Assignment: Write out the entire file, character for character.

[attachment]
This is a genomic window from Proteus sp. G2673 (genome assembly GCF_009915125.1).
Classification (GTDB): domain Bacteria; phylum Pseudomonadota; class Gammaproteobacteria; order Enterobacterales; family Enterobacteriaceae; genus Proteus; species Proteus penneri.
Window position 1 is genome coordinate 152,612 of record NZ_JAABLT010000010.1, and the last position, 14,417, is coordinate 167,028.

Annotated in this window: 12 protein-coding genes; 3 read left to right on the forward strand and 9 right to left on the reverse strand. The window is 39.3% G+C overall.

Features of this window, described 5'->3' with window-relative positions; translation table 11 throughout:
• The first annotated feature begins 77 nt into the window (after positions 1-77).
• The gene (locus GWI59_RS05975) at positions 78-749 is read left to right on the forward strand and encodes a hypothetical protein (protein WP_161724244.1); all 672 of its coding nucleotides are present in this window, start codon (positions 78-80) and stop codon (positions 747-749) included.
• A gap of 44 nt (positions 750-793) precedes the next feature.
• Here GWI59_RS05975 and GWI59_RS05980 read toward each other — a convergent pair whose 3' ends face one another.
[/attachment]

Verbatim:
This is a genomic window from Proteus sp. G2673 (genome assembly GCF_009915125.1).
Classification (GTDB): domain Bacteria; phylum Pseudomonadota; class Gammaproteobacteria; order Enterobacterales; family Enterobacteriaceae; genus Proteus; species Proteus penneri.
Window position 1 is genome coordinate 152,612 of record NZ_JAABLT010000010.1, and the last position, 14,417, is coordinate 167,028.

Annotated in this window: 12 protein-coding genes; 3 read left to right on the forward strand and 9 right to left on the reverse strand. The window is 39.3% G+C overall.

Features of this window, described 5'->3' with window-relative positions; translation table 11 throughout:
• The first annotated feature begins 77 nt into the window (after positions 1-77).
• The gene (locus GWI59_RS05975) at positions 78-749 is read left to right on the forward strand and encodes a hypothetical protein (protein WP_161724244.1); all 672 of its coding nucleotides are present in this window, start codon (positions 78-80) and stop codon (positions 747-749) included.
• A gap of 44 nt (positions 750-793) precedes the next feature.
• Here GWI59_RS05975 and GWI59_RS05980 read toward each other — a convergent pair whose 3' ends face one another.